Reports: Mexico, U.S., and Canada to Announce Joint 2026 World Cup Bid
With the announcement last month that the tournament would expand to an extremely large 48 teams, it seems the countries wanted to show they could handle the bandwidth.
We're missing Canada here, but this is good enough. Photo by Joe Maiorana—USA TODAY Sports
Mexico, the United States, and Canada are putting together a kind of North American package deal for a World Cup bid that would see them as three host nations in 2026, multiple sources told ESPN FC today. The reports follow on the heels of U.S. soccer declaring today that an "historic announcement" would be made on Monday. If the three nations do put together a bid, it would be the most countries that have ever hosted the World Cup.
In some ways, the joint venture marks for a bit of a surprise, as the United States alone have been seen as the clear frontrunners for the bid ever since U.S. Attorney General Loretta Lynch took on FIFA's densely corrupt practices, exposing a bribery scandal revolving around the 2020 Qatar bid that beat out the U.S. But with the announcement last month that the tournament would expand to an extremely large 48 teams, it seems that officials thought to seek a bid that could handle even more bandwidth.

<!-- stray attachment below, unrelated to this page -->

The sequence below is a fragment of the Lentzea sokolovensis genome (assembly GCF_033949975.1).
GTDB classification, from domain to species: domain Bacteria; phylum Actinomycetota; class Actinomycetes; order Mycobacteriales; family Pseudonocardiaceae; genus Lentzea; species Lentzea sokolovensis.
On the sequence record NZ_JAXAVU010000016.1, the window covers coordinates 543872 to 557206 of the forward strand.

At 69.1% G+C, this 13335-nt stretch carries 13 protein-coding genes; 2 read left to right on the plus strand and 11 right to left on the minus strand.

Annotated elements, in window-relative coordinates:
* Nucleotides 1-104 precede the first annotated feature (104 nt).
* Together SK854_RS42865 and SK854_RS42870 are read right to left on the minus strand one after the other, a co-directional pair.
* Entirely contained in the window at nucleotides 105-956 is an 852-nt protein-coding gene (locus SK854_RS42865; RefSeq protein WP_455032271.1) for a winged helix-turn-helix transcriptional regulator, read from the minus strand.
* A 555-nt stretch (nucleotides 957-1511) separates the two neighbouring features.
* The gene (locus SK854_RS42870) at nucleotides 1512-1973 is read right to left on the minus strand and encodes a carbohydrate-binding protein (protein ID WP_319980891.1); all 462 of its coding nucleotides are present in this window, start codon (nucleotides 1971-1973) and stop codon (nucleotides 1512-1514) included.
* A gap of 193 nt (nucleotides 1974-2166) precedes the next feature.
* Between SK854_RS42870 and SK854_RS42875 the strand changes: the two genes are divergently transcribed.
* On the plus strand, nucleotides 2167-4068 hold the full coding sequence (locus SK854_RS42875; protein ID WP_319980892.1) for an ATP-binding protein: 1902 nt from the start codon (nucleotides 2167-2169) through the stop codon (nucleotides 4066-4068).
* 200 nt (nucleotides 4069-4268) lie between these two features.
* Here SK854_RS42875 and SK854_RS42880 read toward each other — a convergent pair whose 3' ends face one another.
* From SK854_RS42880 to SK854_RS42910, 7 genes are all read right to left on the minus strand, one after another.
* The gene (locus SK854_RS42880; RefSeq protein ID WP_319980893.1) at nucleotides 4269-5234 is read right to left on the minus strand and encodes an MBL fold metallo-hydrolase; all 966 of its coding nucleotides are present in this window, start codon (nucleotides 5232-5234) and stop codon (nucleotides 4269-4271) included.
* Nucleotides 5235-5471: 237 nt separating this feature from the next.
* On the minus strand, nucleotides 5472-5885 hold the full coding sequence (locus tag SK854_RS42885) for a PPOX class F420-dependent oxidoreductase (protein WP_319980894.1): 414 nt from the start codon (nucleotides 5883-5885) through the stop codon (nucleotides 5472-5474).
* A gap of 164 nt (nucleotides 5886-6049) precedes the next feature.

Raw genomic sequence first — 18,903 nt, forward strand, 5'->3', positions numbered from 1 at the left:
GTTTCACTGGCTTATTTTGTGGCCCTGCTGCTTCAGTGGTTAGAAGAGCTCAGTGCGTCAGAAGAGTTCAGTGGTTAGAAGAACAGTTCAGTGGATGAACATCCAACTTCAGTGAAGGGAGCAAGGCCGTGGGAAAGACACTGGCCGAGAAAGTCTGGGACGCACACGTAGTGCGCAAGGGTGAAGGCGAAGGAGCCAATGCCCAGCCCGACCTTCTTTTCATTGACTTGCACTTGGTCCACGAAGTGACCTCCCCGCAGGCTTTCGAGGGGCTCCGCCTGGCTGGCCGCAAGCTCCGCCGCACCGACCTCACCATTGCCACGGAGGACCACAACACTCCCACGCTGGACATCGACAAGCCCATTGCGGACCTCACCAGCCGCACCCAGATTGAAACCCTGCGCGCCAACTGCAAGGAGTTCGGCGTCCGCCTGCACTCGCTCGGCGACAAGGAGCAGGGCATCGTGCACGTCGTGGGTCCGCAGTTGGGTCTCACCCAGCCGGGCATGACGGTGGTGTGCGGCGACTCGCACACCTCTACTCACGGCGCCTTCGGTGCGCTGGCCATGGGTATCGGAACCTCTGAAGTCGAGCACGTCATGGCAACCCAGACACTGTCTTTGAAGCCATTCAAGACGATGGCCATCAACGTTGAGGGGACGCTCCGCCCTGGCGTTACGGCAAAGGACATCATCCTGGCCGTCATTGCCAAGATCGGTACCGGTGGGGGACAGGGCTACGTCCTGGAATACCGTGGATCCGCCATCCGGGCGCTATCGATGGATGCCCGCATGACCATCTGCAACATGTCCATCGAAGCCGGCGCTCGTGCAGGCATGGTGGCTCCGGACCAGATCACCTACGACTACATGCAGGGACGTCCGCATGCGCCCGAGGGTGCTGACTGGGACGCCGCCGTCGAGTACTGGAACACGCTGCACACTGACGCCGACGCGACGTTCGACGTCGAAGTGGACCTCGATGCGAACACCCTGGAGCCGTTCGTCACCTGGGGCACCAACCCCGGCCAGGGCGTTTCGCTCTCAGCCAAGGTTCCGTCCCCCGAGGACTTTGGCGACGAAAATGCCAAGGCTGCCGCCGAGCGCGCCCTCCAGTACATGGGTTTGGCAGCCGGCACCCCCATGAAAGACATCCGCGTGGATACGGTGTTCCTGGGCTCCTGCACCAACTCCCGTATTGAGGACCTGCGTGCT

The statement about Monday's announcement was sent out while CONCACAF officials met in Aruba on Saturday, after confederation president Victor Montagliani said that the three countries were seeking to make a bid that would "rise above politics." (Insert mention of Trump's border wall here.) The only other World Cup to be hosted by more than one country was in 2002 between Japan and South Korea—considerably smaller countries. The triple-country bid could either prove to be a safe bet for handling all 48 teams, or set an oversized precedent for World Cups to come.
The tentative date for FIFA confirming host bid rules for 2026 is set for May 11 in Bahrain. The hosts will be named in May 2020.